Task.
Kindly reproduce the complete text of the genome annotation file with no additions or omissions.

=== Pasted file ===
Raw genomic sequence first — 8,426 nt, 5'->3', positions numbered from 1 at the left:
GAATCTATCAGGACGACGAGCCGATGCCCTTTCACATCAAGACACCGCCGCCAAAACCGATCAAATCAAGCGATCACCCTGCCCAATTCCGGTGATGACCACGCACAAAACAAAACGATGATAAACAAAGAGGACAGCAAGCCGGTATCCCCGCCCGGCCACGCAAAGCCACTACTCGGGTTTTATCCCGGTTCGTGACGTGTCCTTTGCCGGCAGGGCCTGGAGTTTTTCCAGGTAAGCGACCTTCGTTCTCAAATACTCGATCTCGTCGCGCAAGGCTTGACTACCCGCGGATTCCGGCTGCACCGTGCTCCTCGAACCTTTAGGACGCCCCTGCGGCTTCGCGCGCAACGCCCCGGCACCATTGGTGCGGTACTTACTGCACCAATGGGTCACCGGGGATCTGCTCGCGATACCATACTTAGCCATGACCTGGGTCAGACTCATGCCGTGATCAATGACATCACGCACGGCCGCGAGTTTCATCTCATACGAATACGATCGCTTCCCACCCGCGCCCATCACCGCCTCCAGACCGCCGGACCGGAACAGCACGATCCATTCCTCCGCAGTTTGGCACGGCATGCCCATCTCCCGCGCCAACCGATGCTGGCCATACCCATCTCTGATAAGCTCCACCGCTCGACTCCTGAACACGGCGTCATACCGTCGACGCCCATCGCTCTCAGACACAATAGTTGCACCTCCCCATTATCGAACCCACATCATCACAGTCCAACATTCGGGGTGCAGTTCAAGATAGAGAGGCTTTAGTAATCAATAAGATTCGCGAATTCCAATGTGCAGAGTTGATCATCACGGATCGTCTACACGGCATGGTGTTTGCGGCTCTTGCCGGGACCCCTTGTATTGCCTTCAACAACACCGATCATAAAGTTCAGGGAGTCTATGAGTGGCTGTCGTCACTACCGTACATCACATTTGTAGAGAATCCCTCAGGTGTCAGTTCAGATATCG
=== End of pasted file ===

Raw genomic sequence first — 8,426 nt, 5'->3', positions numbered from 1 at the left:
GAATCTATCAGGACGACGAGCCGATGCCCTTTCACATCAAGACACCGCCGCCAAAACCGATCAAATCAAGCGATCACCCTGCCCAATTCCGGTGATGACCACGCACAAAACAAAACGATGATAAACAAAGAGGACAGCAAGCCGGTATCCCCGCCCGGCCACGCAAAGCCACTACTCGGGTTTTATCCCGGTTCGTGACGTGTCCTTTGCCGGCAGGGCCTGGAGTTTTTCCAGGTAAGCGACCTTCGTTCTCAAATACTCGATCTCGTCGCGCAAGGCTTGACTACCCGCGGATTCCGGCTGCACCGTGCTCCTCGAACCTTTAGGACGCCCCTGCGGCTTCGCGCGCAACGCCCCGGCACCATTGGTGCGGTACTTACTGCACCAATGGGTCACCGGGGATCTGCTCGCGATACCATACTTAGCCATGACCTGGGTCAGACTCATGCCGTGATCAATGACATCACGCACGGCCGCGAGTTTCATCTCATACGAATACGATCGCTTCCCACCCGCGCCCATCACCGCCTCCAGACCGCCGGACCGGAACAGCACGATCCATTCCTCCGCAGTTTGGCACGGCATGCCCATCTCCCGCGCCAACCGATGCTGGCCATACCCATCTCTGATAAGCTCCACCGCTCGACTCCTGAACACGGCGTCATACCGTCGACGCCCATCGCTCTCAGACACAATAGTTGCACCTCCCCATTATCGAACCCACATCATCACAGTCCAACATTCGGGGTGCAGTTCAAGATAGAGAGGCTTTAGTAATCAATAAGATTCGCGAATTCCAATGTGCAGAGTTGATCATCACGGATCGTCTACACGGCATGGTGTTTGCGGCTCTTGCCGGGACCCCTTGTATTGCCTTCAACAACACCGATCATAAAGTTCAGGGAGTCTATGAGTGGCTGTCGTCACTACCGTACATCACATTTGTAGAGAATCCCTCAGGTGTCAGTTCAGATATCG